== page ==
Do not attempt to adjust the picture. What you are seeing is real.
A hiker going up the hills in Taiwan’s Changhua County earlier this month spotted a bizarre-looking snail that was flashing orange and green after its body was hijacked by a parasite.
“The snail looked like it had multicolored neon lights inside,” hiker Lin Ruian told Viral Press. “I don’t know what was causing it but it was very strange. I poked it with a stick and it rolled over.”
Succinea (amber snails) often become hosts to the parasitic flatworm, known as leucochloridium paradoxum, according to a 2013 study published in the Journal of Zoology.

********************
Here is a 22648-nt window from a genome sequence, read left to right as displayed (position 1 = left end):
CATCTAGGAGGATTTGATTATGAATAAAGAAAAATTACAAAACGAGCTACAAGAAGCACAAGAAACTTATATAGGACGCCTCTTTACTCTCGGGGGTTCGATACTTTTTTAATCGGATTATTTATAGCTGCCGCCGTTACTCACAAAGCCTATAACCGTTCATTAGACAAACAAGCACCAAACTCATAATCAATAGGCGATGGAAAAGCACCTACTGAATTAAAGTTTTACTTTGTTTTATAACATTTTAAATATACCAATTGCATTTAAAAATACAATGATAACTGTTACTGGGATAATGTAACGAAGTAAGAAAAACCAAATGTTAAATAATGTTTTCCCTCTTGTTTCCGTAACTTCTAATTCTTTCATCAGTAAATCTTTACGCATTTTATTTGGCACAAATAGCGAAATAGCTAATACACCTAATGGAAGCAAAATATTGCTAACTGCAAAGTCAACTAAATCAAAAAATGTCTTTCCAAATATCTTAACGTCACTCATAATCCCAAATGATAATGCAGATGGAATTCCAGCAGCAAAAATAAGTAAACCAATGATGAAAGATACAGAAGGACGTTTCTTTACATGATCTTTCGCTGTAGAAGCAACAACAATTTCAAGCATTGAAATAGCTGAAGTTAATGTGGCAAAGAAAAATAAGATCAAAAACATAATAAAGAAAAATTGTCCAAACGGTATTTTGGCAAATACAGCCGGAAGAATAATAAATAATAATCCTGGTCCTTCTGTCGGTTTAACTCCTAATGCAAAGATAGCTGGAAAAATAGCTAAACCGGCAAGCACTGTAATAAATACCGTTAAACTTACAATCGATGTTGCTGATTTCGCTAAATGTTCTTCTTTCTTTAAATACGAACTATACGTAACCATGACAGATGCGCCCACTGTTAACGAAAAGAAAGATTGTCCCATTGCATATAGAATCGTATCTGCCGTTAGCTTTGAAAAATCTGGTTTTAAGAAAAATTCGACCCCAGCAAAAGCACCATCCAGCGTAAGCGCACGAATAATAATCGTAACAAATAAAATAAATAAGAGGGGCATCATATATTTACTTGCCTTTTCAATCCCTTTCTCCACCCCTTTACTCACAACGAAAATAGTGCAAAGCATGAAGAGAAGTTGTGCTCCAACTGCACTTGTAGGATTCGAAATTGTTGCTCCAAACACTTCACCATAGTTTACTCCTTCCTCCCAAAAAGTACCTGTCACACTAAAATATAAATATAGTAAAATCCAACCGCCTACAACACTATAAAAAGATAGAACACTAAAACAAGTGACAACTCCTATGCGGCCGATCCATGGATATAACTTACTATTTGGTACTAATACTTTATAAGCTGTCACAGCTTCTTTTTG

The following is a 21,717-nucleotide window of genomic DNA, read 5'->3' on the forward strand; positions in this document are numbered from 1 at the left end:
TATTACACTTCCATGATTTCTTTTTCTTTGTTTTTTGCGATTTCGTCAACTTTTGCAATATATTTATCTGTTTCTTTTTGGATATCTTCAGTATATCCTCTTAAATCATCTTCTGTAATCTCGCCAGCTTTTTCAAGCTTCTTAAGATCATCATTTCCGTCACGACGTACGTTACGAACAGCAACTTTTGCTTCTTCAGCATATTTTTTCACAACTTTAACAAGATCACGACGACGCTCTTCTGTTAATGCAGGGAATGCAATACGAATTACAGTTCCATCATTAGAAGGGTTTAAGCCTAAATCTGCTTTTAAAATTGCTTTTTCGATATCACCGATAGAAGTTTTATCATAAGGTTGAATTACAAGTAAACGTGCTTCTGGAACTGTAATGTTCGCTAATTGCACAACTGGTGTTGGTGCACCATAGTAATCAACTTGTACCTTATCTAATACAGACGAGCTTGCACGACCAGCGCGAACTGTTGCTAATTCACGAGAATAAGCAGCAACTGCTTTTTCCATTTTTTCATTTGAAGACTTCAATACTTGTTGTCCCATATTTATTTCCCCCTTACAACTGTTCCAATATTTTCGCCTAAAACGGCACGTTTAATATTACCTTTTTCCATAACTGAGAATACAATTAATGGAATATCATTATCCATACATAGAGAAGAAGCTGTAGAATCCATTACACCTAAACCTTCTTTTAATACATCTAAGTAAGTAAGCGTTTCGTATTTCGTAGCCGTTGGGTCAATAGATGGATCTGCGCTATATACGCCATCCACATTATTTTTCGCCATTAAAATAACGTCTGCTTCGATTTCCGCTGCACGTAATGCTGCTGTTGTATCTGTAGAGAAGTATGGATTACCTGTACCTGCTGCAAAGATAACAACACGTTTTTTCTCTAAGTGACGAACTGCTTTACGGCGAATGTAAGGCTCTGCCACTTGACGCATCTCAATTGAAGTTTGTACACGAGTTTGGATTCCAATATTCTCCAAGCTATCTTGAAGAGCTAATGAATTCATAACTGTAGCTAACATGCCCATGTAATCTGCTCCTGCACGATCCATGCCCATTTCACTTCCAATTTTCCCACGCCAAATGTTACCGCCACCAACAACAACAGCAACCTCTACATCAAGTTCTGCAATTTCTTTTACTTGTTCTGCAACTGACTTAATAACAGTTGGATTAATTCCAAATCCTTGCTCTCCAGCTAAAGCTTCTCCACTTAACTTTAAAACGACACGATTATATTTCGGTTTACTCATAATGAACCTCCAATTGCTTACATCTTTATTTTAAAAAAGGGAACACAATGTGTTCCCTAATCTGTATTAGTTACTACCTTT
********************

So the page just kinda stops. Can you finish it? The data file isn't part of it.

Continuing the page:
The study notes the "[t]he infected snails with pulsating broodsacs behaved differently from their apparently non‐infected counterparts," adding that they "moved farther, positioned themselves in more exposed and better illuminated places, situated higher in the vegetation."
Biologist Tomasz Wesołowski, who described leucochloridium paradoxum in the 2013 study, also noted that the infected snails were able to move three times as fast as normal.
The snails flash different colors to imitate caterpillars to hungry birds, who then eat the snail. The process starts all over again, as the birds' intestinal tract provides a space for the flatworm to reproduce and enter another unsuspecting host.
Remarkably, the snails can survive the event, due to their regenerating capabilities. L. paradoxum exists largely in the eyestalk of the snail, the part the birds go for, as it most resembles a caterpillar, according to the New York Post.